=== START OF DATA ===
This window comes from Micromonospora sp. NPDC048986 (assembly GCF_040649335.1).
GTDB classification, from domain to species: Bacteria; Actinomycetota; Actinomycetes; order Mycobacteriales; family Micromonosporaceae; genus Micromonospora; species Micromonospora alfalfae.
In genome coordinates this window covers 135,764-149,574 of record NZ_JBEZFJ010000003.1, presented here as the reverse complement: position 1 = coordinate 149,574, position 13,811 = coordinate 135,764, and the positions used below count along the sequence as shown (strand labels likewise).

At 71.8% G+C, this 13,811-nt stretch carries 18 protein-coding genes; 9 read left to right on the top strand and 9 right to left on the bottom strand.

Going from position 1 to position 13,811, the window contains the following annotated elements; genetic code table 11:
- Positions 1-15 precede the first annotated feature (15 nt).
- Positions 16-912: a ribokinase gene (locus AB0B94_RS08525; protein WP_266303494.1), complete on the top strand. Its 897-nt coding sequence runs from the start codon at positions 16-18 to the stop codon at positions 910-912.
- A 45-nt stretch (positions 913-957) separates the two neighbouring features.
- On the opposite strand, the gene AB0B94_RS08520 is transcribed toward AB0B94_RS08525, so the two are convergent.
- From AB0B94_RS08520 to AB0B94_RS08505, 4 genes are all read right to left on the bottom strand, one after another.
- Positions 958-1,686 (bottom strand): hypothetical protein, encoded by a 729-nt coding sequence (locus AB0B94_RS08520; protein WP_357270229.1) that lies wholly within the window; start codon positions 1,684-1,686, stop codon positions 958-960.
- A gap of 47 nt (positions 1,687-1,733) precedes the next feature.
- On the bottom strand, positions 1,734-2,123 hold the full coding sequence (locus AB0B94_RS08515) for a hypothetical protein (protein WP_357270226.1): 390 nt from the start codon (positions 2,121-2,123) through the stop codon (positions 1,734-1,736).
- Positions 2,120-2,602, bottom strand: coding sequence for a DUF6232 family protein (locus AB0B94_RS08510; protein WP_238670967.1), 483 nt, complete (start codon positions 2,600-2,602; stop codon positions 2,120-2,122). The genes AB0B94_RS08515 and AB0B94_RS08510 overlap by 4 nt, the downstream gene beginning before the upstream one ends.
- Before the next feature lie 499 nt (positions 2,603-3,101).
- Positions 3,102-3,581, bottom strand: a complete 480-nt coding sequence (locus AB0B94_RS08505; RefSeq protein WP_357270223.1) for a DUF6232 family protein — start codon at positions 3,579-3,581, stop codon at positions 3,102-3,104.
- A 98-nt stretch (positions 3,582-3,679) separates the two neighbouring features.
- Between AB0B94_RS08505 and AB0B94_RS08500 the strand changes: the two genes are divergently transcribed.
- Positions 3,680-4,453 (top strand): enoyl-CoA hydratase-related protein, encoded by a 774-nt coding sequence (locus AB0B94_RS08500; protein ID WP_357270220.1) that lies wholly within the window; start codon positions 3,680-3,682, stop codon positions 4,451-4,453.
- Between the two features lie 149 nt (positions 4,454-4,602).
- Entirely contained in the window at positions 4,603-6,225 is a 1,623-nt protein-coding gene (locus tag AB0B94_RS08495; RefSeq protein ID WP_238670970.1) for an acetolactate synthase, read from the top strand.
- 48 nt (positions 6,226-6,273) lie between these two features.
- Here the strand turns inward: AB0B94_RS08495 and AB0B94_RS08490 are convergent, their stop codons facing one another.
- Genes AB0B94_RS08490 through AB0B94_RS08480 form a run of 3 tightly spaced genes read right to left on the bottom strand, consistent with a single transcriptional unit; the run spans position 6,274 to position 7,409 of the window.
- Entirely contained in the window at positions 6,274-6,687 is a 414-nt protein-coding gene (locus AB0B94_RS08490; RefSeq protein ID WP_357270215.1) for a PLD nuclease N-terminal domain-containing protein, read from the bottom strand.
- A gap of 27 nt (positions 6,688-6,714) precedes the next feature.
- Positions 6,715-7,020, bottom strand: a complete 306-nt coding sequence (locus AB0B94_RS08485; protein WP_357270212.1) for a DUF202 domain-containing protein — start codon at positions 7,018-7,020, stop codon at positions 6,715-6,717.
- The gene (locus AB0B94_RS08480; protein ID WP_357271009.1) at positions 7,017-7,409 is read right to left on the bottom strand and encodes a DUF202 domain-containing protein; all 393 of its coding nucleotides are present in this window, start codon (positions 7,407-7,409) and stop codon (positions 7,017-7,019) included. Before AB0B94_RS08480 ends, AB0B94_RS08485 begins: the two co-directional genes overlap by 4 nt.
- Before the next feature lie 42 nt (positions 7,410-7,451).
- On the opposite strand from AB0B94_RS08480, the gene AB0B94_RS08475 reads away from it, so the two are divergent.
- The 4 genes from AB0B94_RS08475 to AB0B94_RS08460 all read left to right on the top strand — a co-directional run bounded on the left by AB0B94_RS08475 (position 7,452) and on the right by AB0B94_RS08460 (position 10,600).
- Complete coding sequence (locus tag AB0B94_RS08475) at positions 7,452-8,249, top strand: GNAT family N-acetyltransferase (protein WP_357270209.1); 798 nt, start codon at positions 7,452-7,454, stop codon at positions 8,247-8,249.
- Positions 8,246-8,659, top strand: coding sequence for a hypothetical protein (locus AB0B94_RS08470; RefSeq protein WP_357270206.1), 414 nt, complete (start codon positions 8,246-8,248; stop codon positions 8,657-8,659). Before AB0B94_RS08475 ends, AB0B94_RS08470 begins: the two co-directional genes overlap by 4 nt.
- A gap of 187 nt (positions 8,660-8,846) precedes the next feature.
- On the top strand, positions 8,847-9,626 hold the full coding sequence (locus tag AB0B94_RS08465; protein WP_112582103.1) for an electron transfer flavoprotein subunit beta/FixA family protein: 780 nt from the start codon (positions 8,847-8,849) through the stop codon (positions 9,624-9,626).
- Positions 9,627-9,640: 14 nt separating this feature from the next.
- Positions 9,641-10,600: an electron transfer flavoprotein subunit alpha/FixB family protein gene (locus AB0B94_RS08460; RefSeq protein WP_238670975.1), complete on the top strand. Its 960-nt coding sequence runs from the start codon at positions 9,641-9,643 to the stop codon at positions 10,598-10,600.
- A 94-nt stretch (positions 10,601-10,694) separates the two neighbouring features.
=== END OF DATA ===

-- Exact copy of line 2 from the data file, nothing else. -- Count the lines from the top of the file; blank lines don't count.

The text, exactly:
GTDB classification, from domain to species: Bacteria; Actinomycetota; Actinomycetes; order Mycobacteriales; family Micromonosporaceae; genus Micromonospora; species Micromonospora alfalfae.